Hi, I'm here with the Alienware m17 R3, the 17-inch sibling to the Alienware m15 R3 that I also recently reviewed. It's much the same laptop. It keeps the sort of same very modern future kind of sci-fi aesthetic. That includes this ringed LED in the back. Some text that wouldn't look out of place in "Mass Effect" or another sci-fi property, and this honeycomb sort of ventilation here, also matches the Alienware Aurora desktop that I have here. Sort of a consistent design language across all the products and I think it's an improvement on the sort of older, very gamer-y, red and black aggressive design language that we saw for years. This definitely still lets you know it's a gaming laptop, but I think it's kind of a cleaner design. It's a little more intentional and I think it looks pretty good. Now obviously, the biggest difference from the m15 in the m17 is the screen size.
This is a 17-inch screen. It's a standard 1080P resolution, so full HD is a good, fine fit for gaming. It's not 1440P or 4K. There's a 4K option, but this is a full HD with 300 Hertz refresh rate which is blistering fast, a perfect fit for competitive multiplayer games, your favorite shooter, your favorite battle royale, your favorite MOBA, will run really, really fast on this screen. And our configuration actually does have the power to push those frame rates. The starting price on this laptop is $1,650, but our model is configured all the way up to $3,400, so, much higher than the base price. Very expensive laptop, do not get me wrong. We have a Core i9 CPU for that as well as the NVIDIA RTX 2080 Super. Not even the max q version of that GPU, the full power mobile version of that GPU. Despite the fact that this laptop is so thin, which is pretty impressive, and the performance we saw definitely matched what you would expect. 120, 140 frames per second on some of our AAA benchmark tests, and speaking of those competitive multiplayer games, the "Rainbow Six Siege" built-in benchmark 240 frames per second even on the highest quality settings and on the lowest settings over 300 frames per second.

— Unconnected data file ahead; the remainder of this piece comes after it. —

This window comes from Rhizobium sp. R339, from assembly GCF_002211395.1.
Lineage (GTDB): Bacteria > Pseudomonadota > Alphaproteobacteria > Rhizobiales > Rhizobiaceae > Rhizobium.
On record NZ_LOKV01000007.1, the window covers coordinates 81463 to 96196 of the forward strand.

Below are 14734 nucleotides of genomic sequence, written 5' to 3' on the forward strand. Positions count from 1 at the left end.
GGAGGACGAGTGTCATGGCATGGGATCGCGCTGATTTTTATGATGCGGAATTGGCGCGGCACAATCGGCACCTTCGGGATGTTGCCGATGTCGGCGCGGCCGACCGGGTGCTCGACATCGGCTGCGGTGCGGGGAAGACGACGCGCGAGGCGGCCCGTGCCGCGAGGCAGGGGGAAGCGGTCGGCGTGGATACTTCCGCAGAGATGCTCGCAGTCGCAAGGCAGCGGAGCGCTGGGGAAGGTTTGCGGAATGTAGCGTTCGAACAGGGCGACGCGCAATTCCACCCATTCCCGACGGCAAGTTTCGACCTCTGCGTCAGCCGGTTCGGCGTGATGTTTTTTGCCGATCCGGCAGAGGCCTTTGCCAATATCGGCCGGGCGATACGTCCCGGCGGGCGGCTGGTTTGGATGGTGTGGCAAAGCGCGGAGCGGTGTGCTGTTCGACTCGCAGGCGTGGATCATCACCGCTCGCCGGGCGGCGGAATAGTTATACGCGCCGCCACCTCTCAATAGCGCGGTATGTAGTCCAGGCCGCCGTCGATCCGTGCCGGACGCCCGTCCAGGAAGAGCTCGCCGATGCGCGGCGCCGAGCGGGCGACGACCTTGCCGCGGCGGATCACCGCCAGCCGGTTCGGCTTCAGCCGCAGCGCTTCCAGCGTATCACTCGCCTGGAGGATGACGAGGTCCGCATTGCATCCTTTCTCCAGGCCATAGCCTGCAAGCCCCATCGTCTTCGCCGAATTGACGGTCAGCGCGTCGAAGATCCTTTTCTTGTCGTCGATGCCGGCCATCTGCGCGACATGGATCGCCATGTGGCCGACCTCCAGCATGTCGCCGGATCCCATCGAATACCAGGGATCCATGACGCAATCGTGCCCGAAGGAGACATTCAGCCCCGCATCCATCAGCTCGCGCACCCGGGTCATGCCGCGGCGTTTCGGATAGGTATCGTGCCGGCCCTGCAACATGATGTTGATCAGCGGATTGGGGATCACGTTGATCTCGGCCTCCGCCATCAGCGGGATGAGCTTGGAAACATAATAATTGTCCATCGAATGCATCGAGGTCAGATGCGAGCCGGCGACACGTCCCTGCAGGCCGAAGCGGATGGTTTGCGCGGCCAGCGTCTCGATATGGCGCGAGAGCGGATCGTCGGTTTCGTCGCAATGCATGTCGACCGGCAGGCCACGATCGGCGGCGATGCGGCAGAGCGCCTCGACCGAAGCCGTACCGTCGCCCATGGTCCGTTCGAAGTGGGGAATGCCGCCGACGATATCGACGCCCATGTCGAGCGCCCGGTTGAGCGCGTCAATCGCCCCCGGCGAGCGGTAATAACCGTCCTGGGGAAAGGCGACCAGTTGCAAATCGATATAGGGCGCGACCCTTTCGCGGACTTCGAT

So this screen could actually get used. The 300 Hertz refresh rate can be utilized in this computer because these components are so powerful. Obviously, if you're going to get a $3,400 computer you'd expect high-end performance, but it does deliver, and it delivers better than anything that we've tested really in this sort of size range, and I mean there's really no shortcomings on either the processor side or the gaming performance side. So, if you have that much money to spec it out all the way you get what you pay for. Alienware did a good job on the thermals. It gets loudish but no louder than really any other gaming laptop and wall gaming. The heat is moderate. It's fairly hot, but again that's kind of what you expect. Backing all that up is 32 gigs of RAM and a ton of storage in this. There are three SSDs, two of them in RAID 0, so they show up as one, but it's over a terabyte of SSD storage. So really, again, getting what you pay for.
This is super expensive, no questions asked. Even the starting price, $1,650, that's not cheap by any means, obviously, that's higher even starting price for a lot of gaming laptops, but this is clearly the enthusiast machine. The 15-inch version scales a little better as far as starting a little lower, but it does also go up as high. If you're going to go in for a 17-inch gaming laptop that kind of signals that you're pretty serious about it. You're not really going to use it for the road. This is like a stay-at-home desktop replacement, gaming laptop that is kind of a gaming desktop. It is portable, it's six and a half pounds. I wouldn't want to take this with me frequently, certainly not a daily commute machine. The battery life is also really not very good, less than just a bit over two hours on a rundown test, so might last for a quick trip, might last on your couch and delivering only even for a couple hours, but it really is meant to be a gaming machine that stays on your desk. You can take it with you, unlike a desktop, that's the advantage. That's kind of what you pay for, but it really is not a very portable laptop, and I think that sort of ties into the starting price because they know this is for enthusiasts, this is for performance-first people who really are pretty hardcore about their gaming experience.